Wednesday, November 29, 2006

Open Water

One sign of how warm this November has been is the open water here on the mountain. I only had one hard freeze and several lighter frosts this month. This is highly untypical of November.

I'm also tired of hearing the local weather folks extol the virtues of the warm weather, as though it's a fine thing to have temperatures in the lower 60's when it should be at least 20 degrees colder. They don't seem to get that weather this warm this time of year isn't a good thing. To me the warm weather is just another sign of just how out of whack our poor old earth is. I think it would help keep the warming problem in front of the average person if the weather and news people would at least occasionally treat the warmth like the problem it is.

In the fall here, the leaves are now dropping a good two weeks later than usual. The waterfowl that normally fill the skies are completely, and I do mean completely, missing. They haven't had to fly south this year--at least not so far.

However, it's in the spring where I notice that the early leafing (about two weeks early) is doing the most damage. The spring warblers fly up from south and central America and over the eons have managed to evolve themselves to time their arrival up here with the appearance of the insects and worms they feed on. The insects and worms appear when the leaves first start to come out. Because the leaves are now coming out so much earlier, those insects and worms are also coming out earlier, and by the time the warblers get here the things they feed on are gone or too big or have developed into other things and the warblers can't find or eat them.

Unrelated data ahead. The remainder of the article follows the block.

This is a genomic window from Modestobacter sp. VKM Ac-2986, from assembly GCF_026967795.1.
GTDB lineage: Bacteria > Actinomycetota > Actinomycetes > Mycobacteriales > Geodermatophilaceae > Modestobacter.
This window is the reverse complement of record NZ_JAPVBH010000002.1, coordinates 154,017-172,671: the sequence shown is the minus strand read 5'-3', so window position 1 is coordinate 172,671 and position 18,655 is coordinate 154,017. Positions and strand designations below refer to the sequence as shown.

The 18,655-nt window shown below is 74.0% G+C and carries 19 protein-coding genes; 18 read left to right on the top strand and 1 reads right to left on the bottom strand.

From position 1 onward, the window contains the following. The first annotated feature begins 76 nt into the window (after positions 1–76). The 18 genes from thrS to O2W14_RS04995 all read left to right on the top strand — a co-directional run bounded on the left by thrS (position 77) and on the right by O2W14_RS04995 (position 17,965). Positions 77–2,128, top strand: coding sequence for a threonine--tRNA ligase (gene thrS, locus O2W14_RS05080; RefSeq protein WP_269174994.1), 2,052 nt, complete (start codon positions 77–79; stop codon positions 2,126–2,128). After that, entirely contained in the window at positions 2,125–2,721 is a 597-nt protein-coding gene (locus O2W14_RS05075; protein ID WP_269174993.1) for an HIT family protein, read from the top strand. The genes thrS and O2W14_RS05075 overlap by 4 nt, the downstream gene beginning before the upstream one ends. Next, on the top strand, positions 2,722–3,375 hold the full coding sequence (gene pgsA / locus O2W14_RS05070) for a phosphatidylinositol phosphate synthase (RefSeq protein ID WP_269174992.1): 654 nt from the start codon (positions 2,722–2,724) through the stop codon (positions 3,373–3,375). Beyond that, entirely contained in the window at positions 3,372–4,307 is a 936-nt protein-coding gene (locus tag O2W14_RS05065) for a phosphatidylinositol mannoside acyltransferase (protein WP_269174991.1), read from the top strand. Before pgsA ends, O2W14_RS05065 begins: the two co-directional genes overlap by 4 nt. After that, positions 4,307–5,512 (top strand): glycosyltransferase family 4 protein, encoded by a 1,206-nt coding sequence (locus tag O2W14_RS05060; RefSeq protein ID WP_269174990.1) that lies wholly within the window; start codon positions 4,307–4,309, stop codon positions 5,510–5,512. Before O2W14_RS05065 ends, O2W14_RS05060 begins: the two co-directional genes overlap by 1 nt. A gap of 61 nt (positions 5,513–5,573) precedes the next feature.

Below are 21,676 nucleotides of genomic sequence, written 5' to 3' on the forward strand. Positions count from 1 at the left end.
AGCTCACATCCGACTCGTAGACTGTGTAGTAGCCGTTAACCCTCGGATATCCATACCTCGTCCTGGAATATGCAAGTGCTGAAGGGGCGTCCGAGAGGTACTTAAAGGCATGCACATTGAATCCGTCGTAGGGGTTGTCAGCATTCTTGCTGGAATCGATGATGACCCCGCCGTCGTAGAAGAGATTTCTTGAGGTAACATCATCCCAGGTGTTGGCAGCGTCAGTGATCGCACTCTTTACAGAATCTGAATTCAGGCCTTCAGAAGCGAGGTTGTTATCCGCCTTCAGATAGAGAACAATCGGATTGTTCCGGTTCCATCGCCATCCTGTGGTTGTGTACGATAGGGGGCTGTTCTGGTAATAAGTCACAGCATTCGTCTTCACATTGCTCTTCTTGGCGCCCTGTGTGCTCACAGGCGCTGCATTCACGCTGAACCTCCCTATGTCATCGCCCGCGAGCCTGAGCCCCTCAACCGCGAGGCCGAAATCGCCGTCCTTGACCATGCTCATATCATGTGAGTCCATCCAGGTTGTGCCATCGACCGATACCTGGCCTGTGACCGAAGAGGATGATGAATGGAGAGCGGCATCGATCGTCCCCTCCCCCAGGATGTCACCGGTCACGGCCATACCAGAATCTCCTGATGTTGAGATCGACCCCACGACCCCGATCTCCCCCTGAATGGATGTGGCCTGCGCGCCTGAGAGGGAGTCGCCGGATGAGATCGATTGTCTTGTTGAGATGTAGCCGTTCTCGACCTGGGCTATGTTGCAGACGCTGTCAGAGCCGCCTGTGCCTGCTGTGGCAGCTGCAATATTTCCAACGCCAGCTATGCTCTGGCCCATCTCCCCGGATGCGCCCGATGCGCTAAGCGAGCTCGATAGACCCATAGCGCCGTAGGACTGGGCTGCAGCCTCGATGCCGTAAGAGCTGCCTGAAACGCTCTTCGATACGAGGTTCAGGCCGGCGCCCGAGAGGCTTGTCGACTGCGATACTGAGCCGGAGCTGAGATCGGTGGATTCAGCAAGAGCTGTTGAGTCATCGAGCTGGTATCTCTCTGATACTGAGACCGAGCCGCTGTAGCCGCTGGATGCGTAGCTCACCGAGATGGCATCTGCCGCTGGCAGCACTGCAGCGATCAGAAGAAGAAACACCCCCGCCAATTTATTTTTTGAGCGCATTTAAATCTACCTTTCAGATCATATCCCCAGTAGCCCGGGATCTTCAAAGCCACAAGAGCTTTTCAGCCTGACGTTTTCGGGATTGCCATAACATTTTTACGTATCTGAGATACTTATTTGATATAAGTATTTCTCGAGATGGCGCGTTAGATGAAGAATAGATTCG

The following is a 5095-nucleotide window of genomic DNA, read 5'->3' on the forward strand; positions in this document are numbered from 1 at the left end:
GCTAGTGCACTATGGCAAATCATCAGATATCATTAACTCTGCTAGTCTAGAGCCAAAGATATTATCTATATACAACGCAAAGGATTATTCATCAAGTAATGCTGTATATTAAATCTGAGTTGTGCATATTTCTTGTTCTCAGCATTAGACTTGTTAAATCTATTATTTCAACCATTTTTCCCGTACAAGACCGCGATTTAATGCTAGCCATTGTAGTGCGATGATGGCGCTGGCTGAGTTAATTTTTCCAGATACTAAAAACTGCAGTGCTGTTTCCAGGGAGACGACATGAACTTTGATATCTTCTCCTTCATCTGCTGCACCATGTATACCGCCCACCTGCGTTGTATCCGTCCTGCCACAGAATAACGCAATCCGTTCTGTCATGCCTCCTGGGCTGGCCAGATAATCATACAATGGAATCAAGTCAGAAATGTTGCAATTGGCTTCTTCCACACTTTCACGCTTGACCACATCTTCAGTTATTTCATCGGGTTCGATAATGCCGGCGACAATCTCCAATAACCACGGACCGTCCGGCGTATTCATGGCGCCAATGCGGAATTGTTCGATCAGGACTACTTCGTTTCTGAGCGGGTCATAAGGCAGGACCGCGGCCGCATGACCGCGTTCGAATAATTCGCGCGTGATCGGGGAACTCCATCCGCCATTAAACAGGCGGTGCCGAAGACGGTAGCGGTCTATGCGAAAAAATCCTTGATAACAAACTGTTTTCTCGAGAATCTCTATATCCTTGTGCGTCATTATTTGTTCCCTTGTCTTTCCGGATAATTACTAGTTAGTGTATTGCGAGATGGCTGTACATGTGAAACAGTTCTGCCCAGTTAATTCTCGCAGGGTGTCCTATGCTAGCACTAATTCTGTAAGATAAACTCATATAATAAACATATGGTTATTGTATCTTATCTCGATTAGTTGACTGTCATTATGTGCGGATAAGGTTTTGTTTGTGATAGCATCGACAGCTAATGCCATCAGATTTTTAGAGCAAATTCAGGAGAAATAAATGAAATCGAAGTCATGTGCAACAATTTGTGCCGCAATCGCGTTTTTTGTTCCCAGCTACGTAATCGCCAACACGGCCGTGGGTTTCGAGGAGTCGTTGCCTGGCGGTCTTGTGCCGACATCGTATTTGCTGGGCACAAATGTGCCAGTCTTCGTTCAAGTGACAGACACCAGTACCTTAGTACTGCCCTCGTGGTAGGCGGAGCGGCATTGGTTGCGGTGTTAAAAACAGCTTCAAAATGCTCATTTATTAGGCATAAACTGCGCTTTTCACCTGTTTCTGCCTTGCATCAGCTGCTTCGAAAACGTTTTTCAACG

Roundtop has never been the kind of place where I could find 20 species of warblers in a day the way you can at the warbler hot spots. But I always could find 20 species during the entire season of warbler migration. Last year I had 3 species. Worse, instead of the 50-60 individuals I could always find, last year I found 8, of which 6 were the yellow-rumped warbler (the most common species). I had one black-throated green warbler and one black-throated blue warbler and that was it.

When I see open water everywhere and wear short-sleeved shirts in November, it's not a good thing. It's a wrong thing. It's the earth's way of trying to tell us that.

1 comment:

Anonymous said...

The weather just made a seasonal course correction out here in Missouri. We were in the 70s last week, and now we have snow and temps in the teens. I think the weather has finally made up its mind.